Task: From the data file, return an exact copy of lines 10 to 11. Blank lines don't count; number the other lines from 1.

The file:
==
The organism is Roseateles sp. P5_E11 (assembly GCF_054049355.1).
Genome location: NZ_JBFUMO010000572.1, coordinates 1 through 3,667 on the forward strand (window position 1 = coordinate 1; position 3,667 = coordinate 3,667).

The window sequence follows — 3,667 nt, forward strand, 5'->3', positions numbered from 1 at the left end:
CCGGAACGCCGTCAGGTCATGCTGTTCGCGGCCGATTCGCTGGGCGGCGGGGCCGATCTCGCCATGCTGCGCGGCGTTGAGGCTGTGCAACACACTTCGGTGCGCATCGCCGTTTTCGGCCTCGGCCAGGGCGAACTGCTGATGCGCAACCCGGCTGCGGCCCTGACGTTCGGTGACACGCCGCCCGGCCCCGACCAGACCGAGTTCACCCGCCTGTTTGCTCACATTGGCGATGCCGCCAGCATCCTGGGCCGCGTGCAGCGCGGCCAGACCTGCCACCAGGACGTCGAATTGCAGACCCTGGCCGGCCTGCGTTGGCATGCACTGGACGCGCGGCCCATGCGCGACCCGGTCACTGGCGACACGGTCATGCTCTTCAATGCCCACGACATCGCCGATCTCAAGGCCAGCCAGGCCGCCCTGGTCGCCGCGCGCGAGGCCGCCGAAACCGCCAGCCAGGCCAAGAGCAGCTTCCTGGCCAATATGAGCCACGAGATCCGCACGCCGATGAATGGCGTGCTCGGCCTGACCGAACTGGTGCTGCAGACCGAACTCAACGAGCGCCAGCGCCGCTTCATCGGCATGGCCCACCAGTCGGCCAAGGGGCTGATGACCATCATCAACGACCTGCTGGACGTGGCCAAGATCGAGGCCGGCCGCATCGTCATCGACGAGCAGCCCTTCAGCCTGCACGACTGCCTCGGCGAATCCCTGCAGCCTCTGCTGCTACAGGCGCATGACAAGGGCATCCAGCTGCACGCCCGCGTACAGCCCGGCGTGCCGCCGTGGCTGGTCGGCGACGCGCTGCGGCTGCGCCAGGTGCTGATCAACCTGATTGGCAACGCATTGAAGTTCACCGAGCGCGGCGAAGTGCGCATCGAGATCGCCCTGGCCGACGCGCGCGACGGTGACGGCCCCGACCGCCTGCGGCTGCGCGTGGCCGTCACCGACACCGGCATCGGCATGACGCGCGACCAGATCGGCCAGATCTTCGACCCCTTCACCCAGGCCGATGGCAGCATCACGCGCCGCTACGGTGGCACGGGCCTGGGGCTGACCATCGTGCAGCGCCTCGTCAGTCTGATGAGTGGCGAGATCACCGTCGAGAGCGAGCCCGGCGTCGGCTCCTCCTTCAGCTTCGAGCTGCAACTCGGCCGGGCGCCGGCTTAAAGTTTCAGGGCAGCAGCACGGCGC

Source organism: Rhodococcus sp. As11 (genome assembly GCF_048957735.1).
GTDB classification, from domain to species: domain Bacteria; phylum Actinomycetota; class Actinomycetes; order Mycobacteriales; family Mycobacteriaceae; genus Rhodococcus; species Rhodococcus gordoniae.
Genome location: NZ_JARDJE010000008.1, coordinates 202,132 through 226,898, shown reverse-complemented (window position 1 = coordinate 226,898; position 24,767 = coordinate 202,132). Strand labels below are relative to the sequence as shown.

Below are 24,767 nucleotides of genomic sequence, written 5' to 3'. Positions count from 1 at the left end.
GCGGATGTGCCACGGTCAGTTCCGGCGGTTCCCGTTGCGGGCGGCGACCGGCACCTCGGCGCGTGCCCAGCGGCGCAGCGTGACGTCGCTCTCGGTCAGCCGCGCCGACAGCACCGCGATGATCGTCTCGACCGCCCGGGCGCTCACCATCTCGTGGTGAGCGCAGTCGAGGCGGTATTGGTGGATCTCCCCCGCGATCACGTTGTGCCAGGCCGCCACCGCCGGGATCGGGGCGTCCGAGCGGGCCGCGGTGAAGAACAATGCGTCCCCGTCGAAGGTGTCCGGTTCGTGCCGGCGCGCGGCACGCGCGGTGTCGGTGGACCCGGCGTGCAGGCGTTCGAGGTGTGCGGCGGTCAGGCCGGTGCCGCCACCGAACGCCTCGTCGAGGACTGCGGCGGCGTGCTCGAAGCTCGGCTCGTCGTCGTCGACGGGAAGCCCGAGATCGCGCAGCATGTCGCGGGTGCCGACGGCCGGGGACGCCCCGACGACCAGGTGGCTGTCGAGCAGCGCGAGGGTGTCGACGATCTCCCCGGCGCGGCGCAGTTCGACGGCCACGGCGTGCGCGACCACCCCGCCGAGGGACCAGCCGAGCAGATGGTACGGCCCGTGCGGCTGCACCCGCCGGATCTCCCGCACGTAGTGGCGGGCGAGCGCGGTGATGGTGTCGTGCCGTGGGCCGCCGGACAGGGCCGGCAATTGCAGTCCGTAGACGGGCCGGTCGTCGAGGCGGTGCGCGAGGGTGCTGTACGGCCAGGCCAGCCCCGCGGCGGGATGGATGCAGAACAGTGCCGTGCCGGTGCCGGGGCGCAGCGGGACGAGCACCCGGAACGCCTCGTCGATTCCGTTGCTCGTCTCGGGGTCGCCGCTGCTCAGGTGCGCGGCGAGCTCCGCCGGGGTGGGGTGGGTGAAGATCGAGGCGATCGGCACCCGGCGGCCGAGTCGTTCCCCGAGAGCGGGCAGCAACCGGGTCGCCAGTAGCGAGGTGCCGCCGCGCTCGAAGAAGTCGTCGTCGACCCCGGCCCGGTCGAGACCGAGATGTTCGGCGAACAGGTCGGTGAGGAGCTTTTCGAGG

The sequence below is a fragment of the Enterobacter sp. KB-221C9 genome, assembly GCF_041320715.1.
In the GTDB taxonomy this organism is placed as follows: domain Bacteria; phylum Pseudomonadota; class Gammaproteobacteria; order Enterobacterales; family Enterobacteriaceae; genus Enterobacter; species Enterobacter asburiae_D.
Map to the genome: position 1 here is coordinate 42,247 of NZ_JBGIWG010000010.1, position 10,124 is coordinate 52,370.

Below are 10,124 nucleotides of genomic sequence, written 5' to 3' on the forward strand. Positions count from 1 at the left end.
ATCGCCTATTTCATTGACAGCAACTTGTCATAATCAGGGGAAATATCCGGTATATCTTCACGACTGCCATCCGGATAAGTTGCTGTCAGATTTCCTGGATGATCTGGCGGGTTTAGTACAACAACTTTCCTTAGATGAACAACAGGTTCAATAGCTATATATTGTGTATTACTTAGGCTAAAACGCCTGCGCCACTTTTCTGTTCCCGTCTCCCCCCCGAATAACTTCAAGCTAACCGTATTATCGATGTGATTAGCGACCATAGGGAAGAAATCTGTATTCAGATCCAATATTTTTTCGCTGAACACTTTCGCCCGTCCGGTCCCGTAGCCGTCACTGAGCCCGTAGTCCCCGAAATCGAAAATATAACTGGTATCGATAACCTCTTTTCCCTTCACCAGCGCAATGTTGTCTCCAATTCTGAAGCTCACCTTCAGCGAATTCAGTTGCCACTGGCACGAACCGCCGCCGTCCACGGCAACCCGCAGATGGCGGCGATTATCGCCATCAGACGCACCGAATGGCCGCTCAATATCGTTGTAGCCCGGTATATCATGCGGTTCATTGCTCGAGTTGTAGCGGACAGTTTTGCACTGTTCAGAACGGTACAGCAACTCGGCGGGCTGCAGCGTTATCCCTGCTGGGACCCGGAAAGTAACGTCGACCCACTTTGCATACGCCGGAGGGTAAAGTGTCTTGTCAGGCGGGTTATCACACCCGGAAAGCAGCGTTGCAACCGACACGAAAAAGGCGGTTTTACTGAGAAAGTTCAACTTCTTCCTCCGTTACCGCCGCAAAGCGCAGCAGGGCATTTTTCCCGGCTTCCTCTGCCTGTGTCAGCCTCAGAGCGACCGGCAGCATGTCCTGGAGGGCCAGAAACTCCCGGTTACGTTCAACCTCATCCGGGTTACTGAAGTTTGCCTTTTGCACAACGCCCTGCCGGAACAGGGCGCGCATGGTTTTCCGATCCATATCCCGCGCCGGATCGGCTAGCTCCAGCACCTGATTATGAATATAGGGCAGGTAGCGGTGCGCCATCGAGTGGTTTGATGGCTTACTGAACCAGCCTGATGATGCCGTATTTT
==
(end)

The sequence below is a fragment of the Enterobacter sp. KB-221C9 genome, assembly GCF_041320715.1.
In the GTDB taxonomy this organism is placed as follows: domain Bacteria; phylum Pseudomonadota; class Gammaproteobacteria; order Enterobacterales; family Enterobacteriaceae; genus Enterobacter; species Enterobacter asburiae_D.